Life & Letters


About this Item

Title: Walt Whitman to Jeanette L. Gilder, 21 April 1887

Date: April 21, 1887

Whitman Archive ID: loc.02212

Source: The Charles E. Feinberg Collection of the Papers of Walt Whitman, 1839–1919, Library of Congress, Washington, D.C. Transcribed from digital images or a microfilm reproduction of the original item. For a description of the editorial rationale behind our treatment of the correspondence, see our statement of editorial policy.

Notes for this letter were derived from Walt Whitman, The Correspondence, ed. Edwin Haviland Miller, 6 vols. (New York: New York University Press, 1961–1977), and supplemented, updated, or created by Whitman Archive staff as appropriate.

Contributors to digital file: Alex Ashland, Stefan Schöberlein, Kevin McMullen, and Stephanie Blalock

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328 Mickle Street1
Camden New Jersey
April 21 '87—

I sh'd like all the proofs—(all that are taken, without exception)2—sent to me here—I will return them, with what I have to say—Send them flat—if convenient—

Hand this note to Mr Cox—I am all right—rec'd $600 for my lecture.3 Andrew Carnegie4 sent me $350 for his box—

Walt Whitman

Jeannette Leonard Gilder (1849–1916) helped her brother, Richard Watson Gilder (1844–1909), edit Scribner's Monthly and then, with another brother, Joseph Benson Gilder (1858–1936), co-edited the Critic (which she co-founded in 1881). For more, see Susan L. Roberson, "Gilder, Jeannette L. (1849–1916)," Walt Whitman: An Encyclopedia, ed. J.R. LeMaster and Donald D. Kummings (New York: Garland Publishing, 1998).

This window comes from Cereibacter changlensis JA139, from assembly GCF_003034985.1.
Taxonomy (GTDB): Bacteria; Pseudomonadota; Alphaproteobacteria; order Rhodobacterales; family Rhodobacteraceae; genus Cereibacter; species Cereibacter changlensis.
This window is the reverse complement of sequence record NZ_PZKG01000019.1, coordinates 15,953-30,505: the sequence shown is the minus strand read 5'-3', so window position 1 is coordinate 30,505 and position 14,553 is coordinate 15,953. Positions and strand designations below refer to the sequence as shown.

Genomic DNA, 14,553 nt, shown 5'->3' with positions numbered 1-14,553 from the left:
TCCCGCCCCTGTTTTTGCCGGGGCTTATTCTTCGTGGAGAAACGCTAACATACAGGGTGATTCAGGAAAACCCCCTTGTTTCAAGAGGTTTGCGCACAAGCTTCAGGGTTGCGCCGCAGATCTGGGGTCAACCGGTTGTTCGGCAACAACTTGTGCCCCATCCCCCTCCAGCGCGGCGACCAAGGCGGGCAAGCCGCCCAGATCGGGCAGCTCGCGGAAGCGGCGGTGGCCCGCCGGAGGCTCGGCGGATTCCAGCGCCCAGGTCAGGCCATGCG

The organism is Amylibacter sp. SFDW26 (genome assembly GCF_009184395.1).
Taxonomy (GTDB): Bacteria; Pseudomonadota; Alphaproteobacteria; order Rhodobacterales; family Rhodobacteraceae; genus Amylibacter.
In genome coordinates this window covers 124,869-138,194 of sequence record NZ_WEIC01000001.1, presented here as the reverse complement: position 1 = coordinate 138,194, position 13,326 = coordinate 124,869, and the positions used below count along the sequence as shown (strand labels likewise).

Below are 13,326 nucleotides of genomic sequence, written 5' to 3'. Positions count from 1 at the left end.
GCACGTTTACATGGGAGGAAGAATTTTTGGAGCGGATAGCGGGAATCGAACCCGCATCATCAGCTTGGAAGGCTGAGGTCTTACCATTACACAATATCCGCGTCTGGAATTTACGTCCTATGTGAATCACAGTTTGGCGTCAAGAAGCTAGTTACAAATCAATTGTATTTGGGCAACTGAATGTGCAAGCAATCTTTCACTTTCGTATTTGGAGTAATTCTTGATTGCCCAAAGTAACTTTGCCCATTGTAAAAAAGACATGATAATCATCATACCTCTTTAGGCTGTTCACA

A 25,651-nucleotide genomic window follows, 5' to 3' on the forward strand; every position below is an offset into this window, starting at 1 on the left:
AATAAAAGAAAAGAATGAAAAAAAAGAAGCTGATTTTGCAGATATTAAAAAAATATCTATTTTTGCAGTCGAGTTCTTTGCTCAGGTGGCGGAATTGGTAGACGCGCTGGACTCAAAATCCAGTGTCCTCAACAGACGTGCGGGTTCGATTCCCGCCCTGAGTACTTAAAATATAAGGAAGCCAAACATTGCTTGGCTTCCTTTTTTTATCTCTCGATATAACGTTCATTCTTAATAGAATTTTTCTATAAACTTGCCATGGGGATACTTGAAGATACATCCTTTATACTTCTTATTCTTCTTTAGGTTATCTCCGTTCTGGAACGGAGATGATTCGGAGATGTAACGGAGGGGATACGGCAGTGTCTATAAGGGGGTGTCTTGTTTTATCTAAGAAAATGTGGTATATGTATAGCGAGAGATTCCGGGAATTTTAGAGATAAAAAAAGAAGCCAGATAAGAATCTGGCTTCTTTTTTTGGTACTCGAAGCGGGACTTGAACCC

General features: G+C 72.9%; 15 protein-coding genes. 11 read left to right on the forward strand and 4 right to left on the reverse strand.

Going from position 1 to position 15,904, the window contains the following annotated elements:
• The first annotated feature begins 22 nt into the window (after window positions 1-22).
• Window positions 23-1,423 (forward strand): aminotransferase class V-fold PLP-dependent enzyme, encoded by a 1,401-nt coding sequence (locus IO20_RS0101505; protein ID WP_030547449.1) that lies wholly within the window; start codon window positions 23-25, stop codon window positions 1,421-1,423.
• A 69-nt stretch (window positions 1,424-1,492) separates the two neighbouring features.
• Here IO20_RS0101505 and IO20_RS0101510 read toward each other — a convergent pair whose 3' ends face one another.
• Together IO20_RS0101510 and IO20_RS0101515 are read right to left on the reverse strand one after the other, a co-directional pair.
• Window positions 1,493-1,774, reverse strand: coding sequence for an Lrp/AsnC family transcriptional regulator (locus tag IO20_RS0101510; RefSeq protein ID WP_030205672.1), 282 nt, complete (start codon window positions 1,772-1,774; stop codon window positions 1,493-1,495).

1. This postal card is addressed: Miss Jeannette Gilder | Critic office | 743 Broadway | New York City. It is postmarked: Camden, N.J. | Apr 2 [illegible] | 12 [illegible]M | 87; P.O. | 4–21–87 | 4 [illegible] P. | [illegible]; D | 4–21–87 | 5 [illegible] | N.Y. [back]

2. Apparently proofs of the pictures taken by photographer C.O. Cox on April 15 (see Whitman's postal card to William Sloane Kennedy of April 15, 1887, n2). [back]

3. Whitman is referring to his lecture entitled "The Death of Abraham Lincoln," which he delivered in New York City on Thursday, April 14, 1887. He first delivered this lecture in New York in 1879 and would deliver it at least eight other times over the succeeding years, delivering it for the last time on April 15, 1890. He had published a version of the lecture as "Death of Abraham Lincoln" in Specimen Days (1882–83). For more on the lecture, see Larry D. Griffin, "'Death of Abraham Lincoln,'" Walt Whitman: An Encyclopedia, J.R. LeMaster and Donald D. Kummings, ed. (New York: Garland Publishing, 1998), 169–170. [back]

4. Andrew Carnegie (1835–1919), the prominent industrialist and admirer of Whitman, had donated twice to the support of the aged poet. [back]


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